HealthPartners wins legal fight
HealthPartners, Bloomington, Minn., defeated Minnesota Attorney General Mike Hatch in a legal battle over Hatch's attempt to appoint a new board chairman and a second board member at the not-for-profit health plan. Under an order from Hennepin County Circuit Court, Minnesota Timberwolves owner Glen Taylor will be made a special administrator of the court instead of chairman. Hatch's request for a second appointee was denied. HealthPartners opposed the appointments but said it would accept Taylor as an adviser. The dispute dates to a January report by Hatch that detailed what he considered to be corporate excess at HealthPartners.
Surgical hospital prices fall
Wholesale prices for general and medical surgical hospitals fell 0.7% in May, while prices for physician services fell 0.1%, according to the U.S. Bureau of Labor Statistics' Producer Price Index. Prices for all finished goods fell 0.3%. When compared with a year earlier, general hospital prices were 5.1% higher while physician prices rose 0.9%.
EVT pleads guilty
Guidant Corp. subsidiary EndoVascular Technologies, Menlo Park, Calif., pleaded guilty to 10 felony counts and agreed to pay $92.4 million to settle criminal and civil charges that it covered up thousands of incidents in which a medical device used to treat aortic aneurysms malfunctioned. The U.S. attorney's office in San Francisco said the incidents involved 12 patient deaths and dozens of invasive surgeries. The 10 felony counts include nine for shipping misbranded products and one for making false statements to the Food and Drug Administration. The case represents the largest amount ever paid for failure to report device malfunctions to the FDA, and it's one of the first such cases involving a felony conviction, the U.S. attorney's office said. EVT and Guidant agreed to enter into a corporate integrity agreement with HHS' inspector general's office and said they will cooperate in the continuing investigation.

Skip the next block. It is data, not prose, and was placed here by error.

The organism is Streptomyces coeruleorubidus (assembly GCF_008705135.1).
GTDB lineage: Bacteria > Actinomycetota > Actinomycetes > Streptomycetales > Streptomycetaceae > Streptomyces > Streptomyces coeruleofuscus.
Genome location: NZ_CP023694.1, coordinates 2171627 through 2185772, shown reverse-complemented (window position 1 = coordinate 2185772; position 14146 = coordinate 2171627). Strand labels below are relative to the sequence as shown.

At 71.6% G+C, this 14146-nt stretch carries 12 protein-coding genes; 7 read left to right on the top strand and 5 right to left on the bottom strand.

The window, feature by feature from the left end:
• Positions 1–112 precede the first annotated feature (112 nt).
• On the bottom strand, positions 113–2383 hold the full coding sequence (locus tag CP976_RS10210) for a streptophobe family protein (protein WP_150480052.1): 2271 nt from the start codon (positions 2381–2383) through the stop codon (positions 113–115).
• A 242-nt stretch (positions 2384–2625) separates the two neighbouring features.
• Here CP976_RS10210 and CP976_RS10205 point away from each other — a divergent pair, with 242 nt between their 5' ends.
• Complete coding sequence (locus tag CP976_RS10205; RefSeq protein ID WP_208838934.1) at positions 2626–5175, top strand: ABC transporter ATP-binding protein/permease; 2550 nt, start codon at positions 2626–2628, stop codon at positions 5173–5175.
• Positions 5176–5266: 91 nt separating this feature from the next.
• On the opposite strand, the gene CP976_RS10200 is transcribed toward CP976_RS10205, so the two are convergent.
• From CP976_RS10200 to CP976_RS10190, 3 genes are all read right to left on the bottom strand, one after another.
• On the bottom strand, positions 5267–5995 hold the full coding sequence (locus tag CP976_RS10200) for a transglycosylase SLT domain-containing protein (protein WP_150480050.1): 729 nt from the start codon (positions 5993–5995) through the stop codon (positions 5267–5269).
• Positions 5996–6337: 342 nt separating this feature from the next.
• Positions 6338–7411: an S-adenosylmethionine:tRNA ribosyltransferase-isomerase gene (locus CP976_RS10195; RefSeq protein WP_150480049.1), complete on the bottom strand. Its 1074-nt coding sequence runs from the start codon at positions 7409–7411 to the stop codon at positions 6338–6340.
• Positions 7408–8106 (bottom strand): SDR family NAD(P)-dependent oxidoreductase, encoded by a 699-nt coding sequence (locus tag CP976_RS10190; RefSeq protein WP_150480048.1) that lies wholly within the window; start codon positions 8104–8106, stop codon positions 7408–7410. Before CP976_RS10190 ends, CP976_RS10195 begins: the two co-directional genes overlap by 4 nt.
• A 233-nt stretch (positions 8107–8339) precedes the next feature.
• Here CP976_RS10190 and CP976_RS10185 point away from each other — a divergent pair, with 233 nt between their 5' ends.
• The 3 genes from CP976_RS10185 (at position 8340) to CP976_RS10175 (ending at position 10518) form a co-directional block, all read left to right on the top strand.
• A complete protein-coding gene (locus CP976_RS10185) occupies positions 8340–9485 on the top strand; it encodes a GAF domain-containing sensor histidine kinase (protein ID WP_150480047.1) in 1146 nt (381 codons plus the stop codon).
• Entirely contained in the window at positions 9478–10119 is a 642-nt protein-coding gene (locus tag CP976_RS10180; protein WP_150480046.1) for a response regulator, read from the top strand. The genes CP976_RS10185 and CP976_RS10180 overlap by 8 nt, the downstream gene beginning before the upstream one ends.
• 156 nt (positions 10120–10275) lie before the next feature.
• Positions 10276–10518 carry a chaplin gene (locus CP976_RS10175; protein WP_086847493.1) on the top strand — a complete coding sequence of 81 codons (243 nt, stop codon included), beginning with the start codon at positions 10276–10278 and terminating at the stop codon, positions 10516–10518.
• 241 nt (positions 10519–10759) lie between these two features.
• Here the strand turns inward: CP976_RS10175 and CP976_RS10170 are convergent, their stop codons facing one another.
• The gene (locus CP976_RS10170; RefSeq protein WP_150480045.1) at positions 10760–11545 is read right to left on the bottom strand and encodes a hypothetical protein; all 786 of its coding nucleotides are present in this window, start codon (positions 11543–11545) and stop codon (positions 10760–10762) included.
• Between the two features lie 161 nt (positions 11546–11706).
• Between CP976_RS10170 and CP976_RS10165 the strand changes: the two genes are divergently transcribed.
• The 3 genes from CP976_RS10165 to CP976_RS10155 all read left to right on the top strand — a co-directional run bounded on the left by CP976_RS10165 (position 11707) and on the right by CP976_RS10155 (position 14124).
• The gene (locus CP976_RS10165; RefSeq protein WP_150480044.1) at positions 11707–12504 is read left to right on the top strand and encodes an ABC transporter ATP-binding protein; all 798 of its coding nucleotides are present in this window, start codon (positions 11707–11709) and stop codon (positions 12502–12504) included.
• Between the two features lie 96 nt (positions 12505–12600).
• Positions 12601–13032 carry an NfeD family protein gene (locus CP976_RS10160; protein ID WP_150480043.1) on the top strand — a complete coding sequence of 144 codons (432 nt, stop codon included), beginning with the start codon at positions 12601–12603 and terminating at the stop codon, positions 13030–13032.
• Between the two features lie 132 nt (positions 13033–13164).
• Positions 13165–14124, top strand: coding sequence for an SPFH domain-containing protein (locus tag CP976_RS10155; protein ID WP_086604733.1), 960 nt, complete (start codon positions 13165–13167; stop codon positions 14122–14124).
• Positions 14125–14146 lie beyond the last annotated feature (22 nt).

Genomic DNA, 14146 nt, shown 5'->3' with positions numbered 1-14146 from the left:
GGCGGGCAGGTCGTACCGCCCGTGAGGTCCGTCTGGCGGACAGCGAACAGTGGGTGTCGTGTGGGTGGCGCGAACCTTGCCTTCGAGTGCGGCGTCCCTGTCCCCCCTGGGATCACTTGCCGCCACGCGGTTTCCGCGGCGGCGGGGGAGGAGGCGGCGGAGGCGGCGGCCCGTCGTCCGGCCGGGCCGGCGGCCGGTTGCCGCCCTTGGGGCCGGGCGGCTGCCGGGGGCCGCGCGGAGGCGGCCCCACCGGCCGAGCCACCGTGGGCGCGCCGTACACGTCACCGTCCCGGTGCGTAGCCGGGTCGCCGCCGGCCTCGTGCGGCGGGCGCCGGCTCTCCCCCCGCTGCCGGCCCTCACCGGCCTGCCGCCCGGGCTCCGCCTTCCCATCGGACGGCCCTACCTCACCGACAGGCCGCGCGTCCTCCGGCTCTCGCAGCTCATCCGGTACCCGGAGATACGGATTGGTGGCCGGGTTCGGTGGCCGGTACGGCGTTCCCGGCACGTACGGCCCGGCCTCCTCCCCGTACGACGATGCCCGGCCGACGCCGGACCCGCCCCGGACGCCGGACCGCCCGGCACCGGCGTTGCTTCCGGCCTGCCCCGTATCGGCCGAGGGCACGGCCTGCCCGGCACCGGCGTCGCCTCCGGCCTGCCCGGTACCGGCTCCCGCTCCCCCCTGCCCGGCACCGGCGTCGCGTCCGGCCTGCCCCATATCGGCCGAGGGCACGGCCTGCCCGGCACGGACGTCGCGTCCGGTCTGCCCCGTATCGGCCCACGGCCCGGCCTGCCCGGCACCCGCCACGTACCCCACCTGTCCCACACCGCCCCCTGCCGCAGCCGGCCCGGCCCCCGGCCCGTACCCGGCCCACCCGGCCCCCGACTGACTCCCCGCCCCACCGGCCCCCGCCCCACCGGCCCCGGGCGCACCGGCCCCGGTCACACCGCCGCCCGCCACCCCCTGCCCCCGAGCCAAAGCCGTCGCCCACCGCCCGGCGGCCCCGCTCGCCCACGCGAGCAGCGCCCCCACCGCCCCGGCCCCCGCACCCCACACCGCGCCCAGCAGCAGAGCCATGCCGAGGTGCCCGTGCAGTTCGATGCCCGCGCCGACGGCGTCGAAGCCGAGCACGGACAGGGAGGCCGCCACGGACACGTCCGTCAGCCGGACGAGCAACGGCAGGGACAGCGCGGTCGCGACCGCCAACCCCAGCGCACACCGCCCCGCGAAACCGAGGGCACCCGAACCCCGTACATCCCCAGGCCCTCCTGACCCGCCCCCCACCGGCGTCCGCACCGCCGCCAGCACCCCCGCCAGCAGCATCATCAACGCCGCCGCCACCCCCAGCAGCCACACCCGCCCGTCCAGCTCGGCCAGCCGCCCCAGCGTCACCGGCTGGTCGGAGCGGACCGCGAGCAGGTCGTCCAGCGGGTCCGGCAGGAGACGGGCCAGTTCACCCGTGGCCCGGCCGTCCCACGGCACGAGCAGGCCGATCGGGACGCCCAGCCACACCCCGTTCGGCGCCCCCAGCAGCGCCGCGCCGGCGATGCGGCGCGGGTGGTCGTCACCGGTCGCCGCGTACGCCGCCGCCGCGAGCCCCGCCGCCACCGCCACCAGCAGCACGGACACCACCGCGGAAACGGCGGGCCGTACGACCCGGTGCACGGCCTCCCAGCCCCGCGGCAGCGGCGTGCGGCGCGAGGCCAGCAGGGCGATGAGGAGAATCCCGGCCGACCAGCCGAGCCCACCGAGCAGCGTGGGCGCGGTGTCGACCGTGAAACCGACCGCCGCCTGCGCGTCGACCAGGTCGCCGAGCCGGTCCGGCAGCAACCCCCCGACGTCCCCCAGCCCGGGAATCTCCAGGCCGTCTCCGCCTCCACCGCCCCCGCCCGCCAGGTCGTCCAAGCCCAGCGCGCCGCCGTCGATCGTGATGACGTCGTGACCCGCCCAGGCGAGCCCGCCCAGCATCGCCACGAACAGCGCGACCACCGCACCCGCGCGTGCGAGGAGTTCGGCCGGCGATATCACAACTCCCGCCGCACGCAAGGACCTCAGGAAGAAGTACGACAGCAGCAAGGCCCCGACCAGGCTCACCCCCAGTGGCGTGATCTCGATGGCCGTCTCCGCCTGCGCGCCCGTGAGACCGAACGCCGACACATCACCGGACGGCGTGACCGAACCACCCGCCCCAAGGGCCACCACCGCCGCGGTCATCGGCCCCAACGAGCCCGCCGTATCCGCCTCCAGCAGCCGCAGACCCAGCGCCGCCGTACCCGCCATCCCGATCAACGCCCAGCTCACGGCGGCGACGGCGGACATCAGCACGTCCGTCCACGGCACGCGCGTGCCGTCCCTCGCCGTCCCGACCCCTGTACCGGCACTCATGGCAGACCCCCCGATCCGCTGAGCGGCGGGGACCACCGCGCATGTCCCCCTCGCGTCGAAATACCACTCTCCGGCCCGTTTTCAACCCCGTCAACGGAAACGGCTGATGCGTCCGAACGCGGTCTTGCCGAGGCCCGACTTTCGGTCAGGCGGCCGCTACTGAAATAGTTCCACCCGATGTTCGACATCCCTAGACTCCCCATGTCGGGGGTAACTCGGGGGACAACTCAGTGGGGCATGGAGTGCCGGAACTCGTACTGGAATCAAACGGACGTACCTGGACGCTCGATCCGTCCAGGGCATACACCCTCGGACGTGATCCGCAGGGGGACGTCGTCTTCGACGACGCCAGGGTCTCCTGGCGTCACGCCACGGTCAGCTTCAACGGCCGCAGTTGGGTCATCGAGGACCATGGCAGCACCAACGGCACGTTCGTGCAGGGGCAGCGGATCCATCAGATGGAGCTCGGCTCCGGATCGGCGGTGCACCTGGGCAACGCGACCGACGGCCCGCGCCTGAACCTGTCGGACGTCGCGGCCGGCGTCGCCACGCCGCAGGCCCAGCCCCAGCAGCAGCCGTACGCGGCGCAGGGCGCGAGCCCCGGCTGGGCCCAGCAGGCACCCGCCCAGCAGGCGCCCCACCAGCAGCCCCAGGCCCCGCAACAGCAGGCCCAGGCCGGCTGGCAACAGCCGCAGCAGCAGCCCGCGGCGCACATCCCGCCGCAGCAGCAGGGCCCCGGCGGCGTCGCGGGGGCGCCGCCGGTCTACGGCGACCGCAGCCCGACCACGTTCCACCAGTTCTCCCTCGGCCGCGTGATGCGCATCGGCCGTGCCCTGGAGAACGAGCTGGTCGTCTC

House to look into Medicaid
The House Energy and Commerce Committee told governors in all 50 states that it is investigating state Medicaid programs and asked for their cooperation. The investigation is in response to a General Accounting Office report in January that put Medicaid on the list of government programs at high risk for fraud and abuse. The investigation will center on three areas: schemes by states to get inappropriate federal matching funds; whether state Medicaid waivers cost the federal government more than they bring in; and how states are addressing fraud and abuse. States and the federal government spent $228 billion on Medicaid in 2001, and the final figure for 2002 is projected to be 14% higher.